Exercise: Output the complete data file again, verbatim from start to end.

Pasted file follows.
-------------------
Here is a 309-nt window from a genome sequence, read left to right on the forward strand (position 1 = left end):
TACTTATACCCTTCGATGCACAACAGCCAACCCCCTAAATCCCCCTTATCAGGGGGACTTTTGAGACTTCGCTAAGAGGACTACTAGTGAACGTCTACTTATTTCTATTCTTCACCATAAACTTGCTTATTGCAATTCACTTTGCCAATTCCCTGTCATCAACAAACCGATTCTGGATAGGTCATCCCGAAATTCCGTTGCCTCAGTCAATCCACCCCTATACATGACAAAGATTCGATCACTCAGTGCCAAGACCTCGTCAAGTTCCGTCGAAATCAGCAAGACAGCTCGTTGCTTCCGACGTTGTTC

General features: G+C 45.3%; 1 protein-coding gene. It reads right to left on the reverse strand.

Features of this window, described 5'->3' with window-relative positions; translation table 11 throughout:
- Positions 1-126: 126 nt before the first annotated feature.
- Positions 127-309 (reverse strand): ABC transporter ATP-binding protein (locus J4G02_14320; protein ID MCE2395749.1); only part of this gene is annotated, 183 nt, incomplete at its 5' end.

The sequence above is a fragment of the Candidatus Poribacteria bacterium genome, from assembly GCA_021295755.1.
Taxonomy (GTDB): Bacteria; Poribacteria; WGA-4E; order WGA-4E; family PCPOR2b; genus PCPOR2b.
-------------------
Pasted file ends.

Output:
Here is a 309-nt window from a genome sequence, read left to right on the forward strand (position 1 = left end):
TACTTATACCCTTCGATGCACAACAGCCAACCCCCTAAATCCCCCTTATCAGGGGGACTTTTGAGACTTCGCTAAGAGGACTACTAGTGAACGTCTACTTATTTCTATTCTTCACCATAAACTTGCTTATTGCAATTCACTTTGCCAATTCCCTGTCATCAACAAACCGATTCTGGATAGGTCATCCCGAAATTCCGTTGCCTCAGTCAATCCACCCCTATACATGACAAAGATTCGATCACTCAGTGCCAAGACCTCGTCAAGTTCCGTCGAAATCAGCAAGACAGCTCGTTGCTTCCGACGTTGTTC

General features: G+C 45.3%; 1 protein-coding gene. It reads right to left on the reverse strand.

Features of this window, described 5'->3' with window-relative positions; translation table 11 throughout:
- Positions 1-126: 126 nt before the first annotated feature.
- Positions 127-309 (reverse strand): ABC transporter ATP-binding protein (locus J4G02_14320; protein ID MCE2395749.1); only part of this gene is annotated, 183 nt, incomplete at its 5' end.

The sequence above is a fragment of the Candidatus Poribacteria bacterium genome, from assembly GCA_021295755.1.
Taxonomy (GTDB): Bacteria; Poribacteria; WGA-4E; order WGA-4E; family PCPOR2b; genus PCPOR2b.